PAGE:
News / Africa

Fears Grow of Islamic Extremism in Tunisia

Fears Grow of Islamic Extremism in Tunisiai
X
February 18, 2013 11:29 PM
Tunisian opposition groups continue to blame the assassination of party leader Chokri Belaid on extremist Muslims known as Salafists. They accuse the ruling Ennahda party of encouraging religious violence - a charge the government denies. Henry Ridgwell looks at the growing fear among moderate and secular Tunisians that extremism is on the rise.

Fears Grow of Islamic Extremism in Tunisia

Henry Ridgwell
Tunisian opposition groups continue to blame the assassination of party leader Chokri Belaid on extremist Muslims known as Salafists. They accuse the ruling Ennahda party of encouraging religious violence - a charge the government denies. But no matter who might be behind Belaid’s death, there is growing fear among moderate and secular Tunisians that extremism is on the rise.

Worshippers prayed and listened intently to the Friday's sermon among the ancient surrounds of the Al-Zaytuna mosque in Tunis last week.

In a traditionally secular country, Tunisia's mosques are at the heart of a debate over the extent of extreme religion in society.

Opposition groups blame Islamic extremists for the February 6 killing of party leader Chokri Belaid.

Organizations known as the Leagues for the Protection of the Revolution are accused of carrying out an agenda of religious violence - attacking art galleries and harassing women who refuse to wear Islamic dress.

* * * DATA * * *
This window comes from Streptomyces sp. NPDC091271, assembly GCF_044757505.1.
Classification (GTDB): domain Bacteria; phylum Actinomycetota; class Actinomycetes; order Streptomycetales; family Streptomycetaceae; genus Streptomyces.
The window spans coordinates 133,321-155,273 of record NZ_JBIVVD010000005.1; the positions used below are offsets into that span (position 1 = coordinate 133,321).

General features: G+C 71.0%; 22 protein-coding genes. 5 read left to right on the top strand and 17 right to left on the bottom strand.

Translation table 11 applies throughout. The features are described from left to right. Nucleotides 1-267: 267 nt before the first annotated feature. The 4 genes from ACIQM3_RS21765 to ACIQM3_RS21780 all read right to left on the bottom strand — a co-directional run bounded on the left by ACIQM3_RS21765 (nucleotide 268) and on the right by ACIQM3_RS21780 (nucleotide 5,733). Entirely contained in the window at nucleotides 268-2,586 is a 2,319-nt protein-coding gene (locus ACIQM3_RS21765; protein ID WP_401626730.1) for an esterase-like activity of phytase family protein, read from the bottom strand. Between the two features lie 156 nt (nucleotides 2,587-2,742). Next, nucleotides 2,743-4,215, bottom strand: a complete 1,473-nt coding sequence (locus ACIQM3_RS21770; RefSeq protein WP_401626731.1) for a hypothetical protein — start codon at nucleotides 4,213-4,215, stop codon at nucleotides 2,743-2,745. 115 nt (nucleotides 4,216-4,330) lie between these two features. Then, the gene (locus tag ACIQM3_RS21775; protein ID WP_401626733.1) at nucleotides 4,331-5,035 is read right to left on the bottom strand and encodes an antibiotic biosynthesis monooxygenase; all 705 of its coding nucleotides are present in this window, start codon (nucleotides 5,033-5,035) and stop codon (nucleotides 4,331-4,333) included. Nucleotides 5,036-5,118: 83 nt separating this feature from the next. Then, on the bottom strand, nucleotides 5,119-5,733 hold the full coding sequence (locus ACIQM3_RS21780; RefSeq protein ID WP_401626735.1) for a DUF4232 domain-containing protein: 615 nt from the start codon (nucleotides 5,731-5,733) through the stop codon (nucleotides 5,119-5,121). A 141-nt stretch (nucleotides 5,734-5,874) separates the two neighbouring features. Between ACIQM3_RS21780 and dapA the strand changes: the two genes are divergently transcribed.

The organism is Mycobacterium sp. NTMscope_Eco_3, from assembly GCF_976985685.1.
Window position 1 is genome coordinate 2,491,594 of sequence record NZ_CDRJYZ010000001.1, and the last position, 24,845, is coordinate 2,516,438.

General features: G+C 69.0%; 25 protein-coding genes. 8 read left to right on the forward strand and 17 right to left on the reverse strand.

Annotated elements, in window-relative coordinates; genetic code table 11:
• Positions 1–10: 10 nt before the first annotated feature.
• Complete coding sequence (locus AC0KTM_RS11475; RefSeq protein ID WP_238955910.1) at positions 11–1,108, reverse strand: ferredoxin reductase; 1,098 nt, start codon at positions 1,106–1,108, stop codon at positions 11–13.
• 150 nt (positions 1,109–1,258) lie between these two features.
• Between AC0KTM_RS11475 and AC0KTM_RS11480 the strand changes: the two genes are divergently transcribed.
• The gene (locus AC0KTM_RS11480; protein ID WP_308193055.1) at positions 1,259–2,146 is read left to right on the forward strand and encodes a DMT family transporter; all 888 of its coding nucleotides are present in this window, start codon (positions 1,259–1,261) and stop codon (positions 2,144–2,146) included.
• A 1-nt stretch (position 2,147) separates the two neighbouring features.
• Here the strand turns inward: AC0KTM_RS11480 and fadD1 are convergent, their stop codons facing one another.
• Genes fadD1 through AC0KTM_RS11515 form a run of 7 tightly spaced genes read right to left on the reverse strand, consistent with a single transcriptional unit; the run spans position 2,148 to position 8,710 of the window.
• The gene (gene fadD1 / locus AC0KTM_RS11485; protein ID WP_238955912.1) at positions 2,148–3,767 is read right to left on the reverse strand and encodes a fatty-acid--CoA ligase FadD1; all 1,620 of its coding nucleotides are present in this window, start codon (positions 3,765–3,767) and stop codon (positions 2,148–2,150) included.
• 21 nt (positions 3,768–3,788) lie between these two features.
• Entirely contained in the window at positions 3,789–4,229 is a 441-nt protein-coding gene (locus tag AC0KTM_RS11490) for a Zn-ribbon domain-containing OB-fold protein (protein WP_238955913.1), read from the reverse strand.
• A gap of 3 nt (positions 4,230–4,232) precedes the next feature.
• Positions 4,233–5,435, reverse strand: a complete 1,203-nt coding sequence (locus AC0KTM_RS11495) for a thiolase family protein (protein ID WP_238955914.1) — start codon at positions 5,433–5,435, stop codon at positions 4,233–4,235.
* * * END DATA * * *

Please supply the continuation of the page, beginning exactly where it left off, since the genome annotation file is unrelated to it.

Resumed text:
Many critics claim they are backed by the ruling Ennahda party.

It’s a charge Minister for Religious Affairs Laroussi Mizouri strongly denies.

Mizouri says the government condemns violence and any calls for violence. The vast majority of mosques in Tunisia are calling for unity, he says, as well as tolerance and the rejection of all kinds of discrimination and violence.  

But opposition groups point to videos posted on YouTube painting a different picture. One shows a preacher in the southern city of Zarzis calling for the head of Belaid. It was uploaded the day he was killed but its authenticity cannot be independently verified.

Ali Zeddini of the Tunisian League for the Defense of Human Rights blames extremism on foreign influences.

Zeddini says Tunisians do not have a tradition of religious extremism. So the question of religion in Tunisia, he says, has never come up before. Zeddini says Tunisian people are a kind people, moderate, Mediterranean, and with a Malachite Islam which is tolerant and a long way from extremism.

Among the flags at a pro-Ennahda rally in Tunis Saturday were the distinctive black and white banners of the ultra-orthodox Salafists.